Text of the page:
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: A Card Table by John Goddard


Minneapolis Institute of Arts



Institution Minneapolis Institute of Arts
The recent gift of a Goddard card table from Mr. and Mrs. James Ford Bell is one that not only adds new interest to the Charleston rooms but brings to the Institute’s collections an unusual piece of furniture by one of the greatest of eighteenth-century New England craftsmen.The name of John Goddard of Newport is generally associated with the block-front desks, secretaries, and chests that he made so peculiarly his own, and the attribution to him of other furniture forms is rare. There is little doubt, however, that the mahogany card table presented by Mr. and Mrs. Bell is by his hand. It has been attributed to him because of its strong resemblance to the famous documented tea table that figured in the Flayderman sale of 1930. Except for the carving on the knees it is, moreover, almost identical with a Goddard table appearing in a later Flayderman sale.As is the case with other Goddard furniture, the Institute’s new table is in the tradition associated with Chippendale, with cabriole legs and claw and ball feet. The legs are beautifully shaped, with unusually slender ankles, and end in a rather ovoid ball grasped by attenuated claws. The square top and apron are shaped in a manner closely related to Goddard’s larger block-front pieces, and the entire feeling of the table is that of his authentic work. It is a splendid example of early American cabinetmaking, and one that shows how skillfully colonial craftsmen adapted foreign designs to the American taste.During the eighteenth century, more than at any time before or since, America was dependent on England for its ideas, manners, customs, and taste. As the century wore on colonists became prosperous, and prided themselves upon the closeness with which they modelled themselves after the mother country. They were particularly eager to live out their lives in surroundings approximately as nearly as possible those that existed in England. Countless records testify to the extent of trade in textiles, furniture, clothing, and objets d’art between this country and Europe. Yet foreign influence and tradition were gradually tempered to suit the taste of a people living in an environment different from that in which they were fostered.It is for this reason that American colonial furniture can be called an individual expression. Working from established designs and models though they were, eighteenth-century craftsmen endowed their furniture with an indigenous character that sets it wholly apart from an imitated art. American cabinetmakers such as Goddard and Savery were perfectly familiar with contemporary English design, and if few of them had actually studied their craft in England they had learned it so well under masters of the old tradition that as craftsmen they were the equals of their colleagues across the sea. In the beginning they followed more closely than later the designs of English work, but as their skill grew and the character of colonial civilization developed, their work took on an original, native flavor.Of the early American cabinetmakers, Goddard has come to be considered one of the greatest. Little is known of his life other than that he was the son-in-law of Job Townsend, a famous Rhode Island craftsman. He is known to have lived in Newport between 1724 and 1786, and it is in that vicinity that much of his work is still to be seen.The block-front pieces by which he is best known were not entirely of his own creation, for the block-front detail was known, though not common, in England and other European countries. Goddard took this detail for his own, however, and treated it in such a personal manner that it is always associated with his name. In the recent years in which his furniture has come more and more to the attention of the public, he has been declared to be not only a fine craftsman but an original designer.Goddard stands surely in the front rank of colonial cabinetmakers. His furniture, beautifully designed and executed, is as fine as any of the period. In adding an example of his work to the Charleston rooms, Mr. and Mrs. Bell are further carrying out their policy of furnishing these rooms with the most beautiful and appropriate pieces to be had.Reference Work of Art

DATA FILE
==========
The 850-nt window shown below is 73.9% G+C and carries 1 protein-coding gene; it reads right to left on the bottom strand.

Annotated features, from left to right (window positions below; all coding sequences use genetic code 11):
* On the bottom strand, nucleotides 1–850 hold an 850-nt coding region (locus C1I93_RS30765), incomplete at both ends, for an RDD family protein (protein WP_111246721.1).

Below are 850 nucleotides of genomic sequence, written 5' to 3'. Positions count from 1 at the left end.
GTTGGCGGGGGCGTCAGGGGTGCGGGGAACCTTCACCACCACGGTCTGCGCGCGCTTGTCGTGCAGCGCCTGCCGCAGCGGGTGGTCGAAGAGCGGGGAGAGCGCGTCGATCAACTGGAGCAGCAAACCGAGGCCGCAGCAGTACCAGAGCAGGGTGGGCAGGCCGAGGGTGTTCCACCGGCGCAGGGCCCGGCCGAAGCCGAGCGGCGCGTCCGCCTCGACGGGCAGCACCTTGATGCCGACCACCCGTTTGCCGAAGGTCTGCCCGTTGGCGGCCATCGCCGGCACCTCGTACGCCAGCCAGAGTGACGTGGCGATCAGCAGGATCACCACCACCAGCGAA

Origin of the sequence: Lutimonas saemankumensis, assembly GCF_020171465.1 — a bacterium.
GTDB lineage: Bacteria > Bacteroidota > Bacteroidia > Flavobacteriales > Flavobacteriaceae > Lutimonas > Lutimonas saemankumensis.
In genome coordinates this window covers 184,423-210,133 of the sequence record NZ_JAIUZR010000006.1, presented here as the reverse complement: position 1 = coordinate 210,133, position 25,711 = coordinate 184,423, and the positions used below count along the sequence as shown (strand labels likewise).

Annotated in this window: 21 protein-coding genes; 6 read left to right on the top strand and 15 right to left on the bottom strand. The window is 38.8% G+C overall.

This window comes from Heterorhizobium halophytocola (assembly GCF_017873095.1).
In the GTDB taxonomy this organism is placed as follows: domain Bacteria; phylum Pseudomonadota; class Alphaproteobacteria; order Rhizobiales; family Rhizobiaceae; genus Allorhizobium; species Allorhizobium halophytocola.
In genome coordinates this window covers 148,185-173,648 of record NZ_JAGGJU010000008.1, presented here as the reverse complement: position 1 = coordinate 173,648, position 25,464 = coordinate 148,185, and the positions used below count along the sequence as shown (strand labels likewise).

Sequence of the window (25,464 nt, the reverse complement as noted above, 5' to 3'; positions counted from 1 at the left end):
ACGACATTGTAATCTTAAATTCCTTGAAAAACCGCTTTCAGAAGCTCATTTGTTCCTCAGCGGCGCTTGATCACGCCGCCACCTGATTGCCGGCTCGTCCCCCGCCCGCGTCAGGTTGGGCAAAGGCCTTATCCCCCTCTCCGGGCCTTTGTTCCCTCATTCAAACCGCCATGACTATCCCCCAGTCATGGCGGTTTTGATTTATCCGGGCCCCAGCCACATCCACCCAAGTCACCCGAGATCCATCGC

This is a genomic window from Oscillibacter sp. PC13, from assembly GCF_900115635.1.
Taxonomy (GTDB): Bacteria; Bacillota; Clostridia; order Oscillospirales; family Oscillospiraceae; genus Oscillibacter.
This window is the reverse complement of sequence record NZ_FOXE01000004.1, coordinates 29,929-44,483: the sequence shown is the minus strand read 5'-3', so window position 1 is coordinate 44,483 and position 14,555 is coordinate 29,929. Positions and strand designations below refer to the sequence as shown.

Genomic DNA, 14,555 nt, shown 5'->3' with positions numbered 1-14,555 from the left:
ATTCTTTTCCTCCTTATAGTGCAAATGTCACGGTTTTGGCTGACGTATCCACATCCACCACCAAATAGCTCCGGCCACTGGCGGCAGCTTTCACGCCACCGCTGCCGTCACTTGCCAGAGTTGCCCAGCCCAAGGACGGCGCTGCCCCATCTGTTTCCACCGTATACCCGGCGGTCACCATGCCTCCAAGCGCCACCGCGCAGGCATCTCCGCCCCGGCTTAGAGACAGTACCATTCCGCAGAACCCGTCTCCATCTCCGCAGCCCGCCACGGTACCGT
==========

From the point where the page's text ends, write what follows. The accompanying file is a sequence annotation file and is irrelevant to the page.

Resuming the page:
1. Mahogany card table by John Goddard of Newport. Gift from Mr. and Mrs. James Ford Bell
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Source: "A Card Table by John Goddard," <i>The Minneapolis Institute of Arts Bulletin</i> 27, no. 29 (November, 1938): 146-147.
Rights: ©MIA
Added to Site: March 10, 2009